Monday, October 19, 2020

Call Made For DeVos To Cut Off Fraudulent College Chain

Last week, an assortment of organizations signed off on a letter to Education Secretary Betsy DeVos, from the AFT to the Feminists Majority Foundation to the Education Trust to the Young Invincibles

This crew came together to insist that the time has come for the department to finally cut the Center for Excellence in Higher Education (CEHE) off from any federal money. Let me give you the short form explanation of what's going on, because among other things, it's a great demonstration of how the non-profit private school dodge is still a great way for hucksters and grifters to collect a mountain of money, much of it from the taxpayers, and how these profiteers have burrowed into the department of education.

I'm going to lean heavily on the work of one other co-signer-- attorney David Halperin, who has followed this tale for years. And I'll warn you up front--this is a twisty mess.

We can start back in 2012. Carl Barney the owner-operator of several for-profit colleges including Stevens-Haneger, CollegeAmerica, and California College. According to Patricia Cohen in 2015 at the New York Times, in 2012 Barney sold these profit schools to a Denver non-profit, the Center for Excellence in Higher Education. According to court documents, that non-profit consisted entirely of just one guy--Carl Barney. Hold onto your hat for this next part.

Barney has always been a busy guy, but only a few critics have really gone digging as much as this website--I'm going to stick to the highlights.. Born in England, he ended up in Australia in the mid-60s where he got himself involved in Scientology. He later brushed that off as dabbling, but one researcher says Barney did far more than dabble, rising through the ranks to the level of Operating Thetan and taking yacht trips with L. Ron Hubbard. By 1975 he was calling himself "Reverend Barney" and owned several dianetics franchises. In 1979 he was drummed out for operating independently of the parent organization. 

Sometime in the seventies, sometime in his late thirties, Barney discovered Ayn Rand. And sometime after that, he got into the for-profit college biz. And sometime around 2012, the regulations governing that money train started to tighten up. In a not-entirely-honest 2016 interview with that same Patricia Cohen, he portrayed the selling of his for-profits to CEHE as a great personal sacrifice.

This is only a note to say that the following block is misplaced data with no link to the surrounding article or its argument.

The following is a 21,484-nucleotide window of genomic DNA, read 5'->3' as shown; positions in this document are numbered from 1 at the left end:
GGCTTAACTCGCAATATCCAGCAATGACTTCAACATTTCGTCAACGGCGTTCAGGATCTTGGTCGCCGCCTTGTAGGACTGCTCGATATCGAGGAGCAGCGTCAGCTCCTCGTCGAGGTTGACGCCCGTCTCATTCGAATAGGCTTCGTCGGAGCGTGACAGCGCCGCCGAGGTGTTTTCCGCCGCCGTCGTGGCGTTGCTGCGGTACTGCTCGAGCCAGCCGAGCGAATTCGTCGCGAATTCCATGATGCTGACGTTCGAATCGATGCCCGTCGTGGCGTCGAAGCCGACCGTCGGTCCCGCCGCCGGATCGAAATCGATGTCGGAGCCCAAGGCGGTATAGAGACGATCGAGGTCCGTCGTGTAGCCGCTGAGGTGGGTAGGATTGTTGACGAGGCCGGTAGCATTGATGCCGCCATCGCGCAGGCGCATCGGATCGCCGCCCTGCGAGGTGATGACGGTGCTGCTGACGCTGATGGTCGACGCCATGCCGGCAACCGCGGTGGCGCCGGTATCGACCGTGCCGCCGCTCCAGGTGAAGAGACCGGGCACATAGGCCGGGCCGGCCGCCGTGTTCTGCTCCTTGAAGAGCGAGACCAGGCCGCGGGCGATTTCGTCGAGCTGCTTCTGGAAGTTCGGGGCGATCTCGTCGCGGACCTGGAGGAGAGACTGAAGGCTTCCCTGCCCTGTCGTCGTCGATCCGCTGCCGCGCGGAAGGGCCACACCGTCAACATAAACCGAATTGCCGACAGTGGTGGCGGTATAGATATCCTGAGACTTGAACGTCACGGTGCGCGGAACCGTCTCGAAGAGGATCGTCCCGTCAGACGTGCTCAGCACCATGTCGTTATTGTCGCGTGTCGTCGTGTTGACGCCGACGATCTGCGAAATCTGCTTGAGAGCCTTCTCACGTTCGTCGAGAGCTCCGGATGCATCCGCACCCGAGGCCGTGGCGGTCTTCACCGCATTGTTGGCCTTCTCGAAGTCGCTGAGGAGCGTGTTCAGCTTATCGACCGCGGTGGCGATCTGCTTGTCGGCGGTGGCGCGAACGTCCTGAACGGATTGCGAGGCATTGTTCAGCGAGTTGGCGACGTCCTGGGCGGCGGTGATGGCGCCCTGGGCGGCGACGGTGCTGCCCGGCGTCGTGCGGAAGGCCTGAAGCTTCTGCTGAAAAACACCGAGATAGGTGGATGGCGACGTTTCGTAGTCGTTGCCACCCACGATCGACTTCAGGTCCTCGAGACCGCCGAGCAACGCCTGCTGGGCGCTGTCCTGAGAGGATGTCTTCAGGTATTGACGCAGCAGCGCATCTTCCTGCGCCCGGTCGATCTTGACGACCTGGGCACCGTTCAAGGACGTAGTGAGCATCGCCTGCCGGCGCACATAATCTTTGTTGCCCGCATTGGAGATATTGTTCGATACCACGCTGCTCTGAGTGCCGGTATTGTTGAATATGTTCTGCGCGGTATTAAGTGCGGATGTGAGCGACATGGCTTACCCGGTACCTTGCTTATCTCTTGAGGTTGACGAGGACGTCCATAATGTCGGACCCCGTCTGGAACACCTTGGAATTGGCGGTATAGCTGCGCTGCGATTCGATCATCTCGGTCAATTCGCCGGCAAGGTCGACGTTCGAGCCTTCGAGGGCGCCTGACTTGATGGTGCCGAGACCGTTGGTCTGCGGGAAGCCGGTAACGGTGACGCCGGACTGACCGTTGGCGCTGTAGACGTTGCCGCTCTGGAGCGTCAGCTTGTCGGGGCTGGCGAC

He founded of the Prometheus Foundation in 2014, an outgrowth of his devotion to the works and philosophy of Ayn Rand, so yes-- the world's only openly objectivist venture fund. He also "conceived, planned, and funded the Ayn Rand Institute’s ARI Campus, now Ayn Rand University." Along with John Allison and the Koch brothers, he has been one of the top funders of the ARI until 2018, when he dropped out of that field. 

There's plenty more, but you get the general picture of the guy. Barney has dealt with a long string of legal issues. 

There were lawsuits involving former employees like Debbi Potts, who resigned from one of Barney's schools after she was asked to participate in and conceal various frauds. 

In 2018, the Accrediting Commission of Career Schools and Colleges put nine of CEHE's schools on probation, based on a history of reviews going back to 2012 and including a variety of bad behavior involving lying prospective students and other issues with integrity. It came down to this:

The Commission found that the record shows that the inputs, resources, and processes of CEHE schools are designed and implemented in a manner that is not designed for student success.

The CEHE model is a familiar one for these kinds of fraudsters, with all the company's resources focused on recruitment of students. The sales force--admissions office, if you will--could make six figure salaries, far more than actual faculty who made $22 per hour. Students would complete programs, and when they discovered that this qualified them only for low level jobs that didn't actually require a degree, the schools would try to sell these students an advanced degree program. These were not nice people-- the commission particularly called out "the attempt by CA-Flagstaff to blame low rates of student success on the ethnic culture of its students."